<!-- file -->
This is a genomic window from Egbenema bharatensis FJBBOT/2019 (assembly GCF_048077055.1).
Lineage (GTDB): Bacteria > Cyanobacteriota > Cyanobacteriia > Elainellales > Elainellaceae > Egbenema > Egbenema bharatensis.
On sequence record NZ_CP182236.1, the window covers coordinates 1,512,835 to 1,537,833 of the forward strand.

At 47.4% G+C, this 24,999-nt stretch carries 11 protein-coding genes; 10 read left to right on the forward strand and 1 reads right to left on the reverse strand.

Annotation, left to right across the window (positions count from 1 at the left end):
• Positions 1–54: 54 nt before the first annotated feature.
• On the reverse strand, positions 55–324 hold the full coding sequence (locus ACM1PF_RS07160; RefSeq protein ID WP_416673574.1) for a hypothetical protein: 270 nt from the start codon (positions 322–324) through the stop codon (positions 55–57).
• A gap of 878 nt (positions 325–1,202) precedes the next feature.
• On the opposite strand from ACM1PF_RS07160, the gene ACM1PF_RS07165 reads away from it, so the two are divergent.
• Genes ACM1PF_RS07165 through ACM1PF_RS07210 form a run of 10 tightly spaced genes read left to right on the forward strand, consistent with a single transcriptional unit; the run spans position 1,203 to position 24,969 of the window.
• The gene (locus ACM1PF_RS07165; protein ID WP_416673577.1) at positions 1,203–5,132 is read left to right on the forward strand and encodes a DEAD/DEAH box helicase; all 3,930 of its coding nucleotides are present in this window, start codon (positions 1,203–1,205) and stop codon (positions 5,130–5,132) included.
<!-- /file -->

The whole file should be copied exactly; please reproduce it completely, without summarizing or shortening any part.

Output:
This is a genomic window from Egbenema bharatensis FJBBOT/2019 (assembly GCF_048077055.1).
Lineage (GTDB): Bacteria > Cyanobacteriota > Cyanobacteriia > Elainellales > Elainellaceae > Egbenema > Egbenema bharatensis.
On sequence record NZ_CP182236.1, the window covers coordinates 1,512,835 to 1,537,833 of the forward strand.

At 47.4% G+C, this 24,999-nt stretch carries 11 protein-coding genes; 10 read left to right on the forward strand and 1 reads right to left on the reverse strand.

Annotation, left to right across the window (positions count from 1 at the left end):
• Positions 1–54: 54 nt before the first annotated feature.
• On the reverse strand, positions 55–324 hold the full coding sequence (locus ACM1PF_RS07160; RefSeq protein ID WP_416673574.1) for a hypothetical protein: 270 nt from the start codon (positions 322–324) through the stop codon (positions 55–57).
• A gap of 878 nt (positions 325–1,202) precedes the next feature.
• On the opposite strand from ACM1PF_RS07160, the gene ACM1PF_RS07165 reads away from it, so the two are divergent.
• Genes ACM1PF_RS07165 through ACM1PF_RS07210 form a run of 10 tightly spaced genes read left to right on the forward strand, consistent with a single transcriptional unit; the run spans position 1,203 to position 24,969 of the window.
• The gene (locus ACM1PF_RS07165; protein ID WP_416673577.1) at positions 1,203–5,132 is read left to right on the forward strand and encodes a DEAD/DEAH box helicase; all 3,930 of its coding nucleotides are present in this window, start codon (positions 1,203–1,205) and stop codon (positions 5,130–5,132) included.